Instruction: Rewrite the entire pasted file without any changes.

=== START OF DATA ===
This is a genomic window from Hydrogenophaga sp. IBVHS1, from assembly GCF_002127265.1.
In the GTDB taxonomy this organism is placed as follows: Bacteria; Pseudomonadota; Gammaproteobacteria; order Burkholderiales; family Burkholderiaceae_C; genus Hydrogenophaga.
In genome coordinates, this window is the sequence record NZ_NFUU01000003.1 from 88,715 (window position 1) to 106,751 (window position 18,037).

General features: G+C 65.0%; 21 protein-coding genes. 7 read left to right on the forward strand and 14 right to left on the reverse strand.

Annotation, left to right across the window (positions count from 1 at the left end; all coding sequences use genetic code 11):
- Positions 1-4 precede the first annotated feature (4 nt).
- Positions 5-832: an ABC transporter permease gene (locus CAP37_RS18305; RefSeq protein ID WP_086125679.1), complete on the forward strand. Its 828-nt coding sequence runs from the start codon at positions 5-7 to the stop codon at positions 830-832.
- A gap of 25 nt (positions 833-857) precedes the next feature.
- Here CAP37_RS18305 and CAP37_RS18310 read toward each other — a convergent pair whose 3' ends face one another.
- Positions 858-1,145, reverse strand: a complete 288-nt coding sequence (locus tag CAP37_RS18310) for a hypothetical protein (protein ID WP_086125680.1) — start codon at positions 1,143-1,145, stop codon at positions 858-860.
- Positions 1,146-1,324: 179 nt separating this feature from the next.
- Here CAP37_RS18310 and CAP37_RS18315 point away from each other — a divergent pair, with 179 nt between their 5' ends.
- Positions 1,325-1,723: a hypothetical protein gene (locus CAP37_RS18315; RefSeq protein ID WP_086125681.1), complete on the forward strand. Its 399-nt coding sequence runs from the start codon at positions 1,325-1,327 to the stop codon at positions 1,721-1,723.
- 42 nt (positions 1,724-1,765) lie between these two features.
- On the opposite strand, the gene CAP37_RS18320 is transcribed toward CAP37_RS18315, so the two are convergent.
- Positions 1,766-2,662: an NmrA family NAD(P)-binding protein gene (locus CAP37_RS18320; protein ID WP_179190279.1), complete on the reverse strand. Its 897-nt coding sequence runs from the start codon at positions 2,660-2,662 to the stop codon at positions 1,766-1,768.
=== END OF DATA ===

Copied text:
This is a genomic window from Hydrogenophaga sp. IBVHS1, from assembly GCF_002127265.1.
In the GTDB taxonomy this organism is placed as follows: Bacteria; Pseudomonadota; Gammaproteobacteria; order Burkholderiales; family Burkholderiaceae_C; genus Hydrogenophaga.
In genome coordinates, this window is the sequence record NZ_NFUU01000003.1 from 88,715 (window position 1) to 106,751 (window position 18,037).

General features: G+C 65.0%; 21 protein-coding genes. 7 read left to right on the forward strand and 14 right to left on the reverse strand.

Annotation, left to right across the window (positions count from 1 at the left end; all coding sequences use genetic code 11):
- Positions 1-4 precede the first annotated feature (4 nt).
- Positions 5-832: an ABC transporter permease gene (locus CAP37_RS18305; RefSeq protein ID WP_086125679.1), complete on the forward strand. Its 828-nt coding sequence runs from the start codon at positions 5-7 to the stop codon at positions 830-832.
- A gap of 25 nt (positions 833-857) precedes the next feature.
- Here CAP37_RS18305 and CAP37_RS18310 read toward each other — a convergent pair whose 3' ends face one another.
- Positions 858-1,145, reverse strand: a complete 288-nt coding sequence (locus tag CAP37_RS18310) for a hypothetical protein (protein ID WP_086125680.1) — start codon at positions 1,143-1,145, stop codon at positions 858-860.
- Positions 1,146-1,324: 179 nt separating this feature from the next.
- Here CAP37_RS18310 and CAP37_RS18315 point away from each other — a divergent pair, with 179 nt between their 5' ends.
- Positions 1,325-1,723: a hypothetical protein gene (locus CAP37_RS18315; RefSeq protein ID WP_086125681.1), complete on the forward strand. Its 399-nt coding sequence runs from the start codon at positions 1,325-1,327 to the stop codon at positions 1,721-1,723.
- 42 nt (positions 1,724-1,765) lie between these two features.
- On the opposite strand, the gene CAP37_RS18320 is transcribed toward CAP37_RS18315, so the two are convergent.
- Positions 1,766-2,662: an NmrA family NAD(P)-binding protein gene (locus CAP37_RS18320; protein ID WP_179190279.1), complete on the reverse strand. Its 897-nt coding sequence runs from the start codon at positions 2,660-2,662 to the stop codon at positions 1,766-1,768.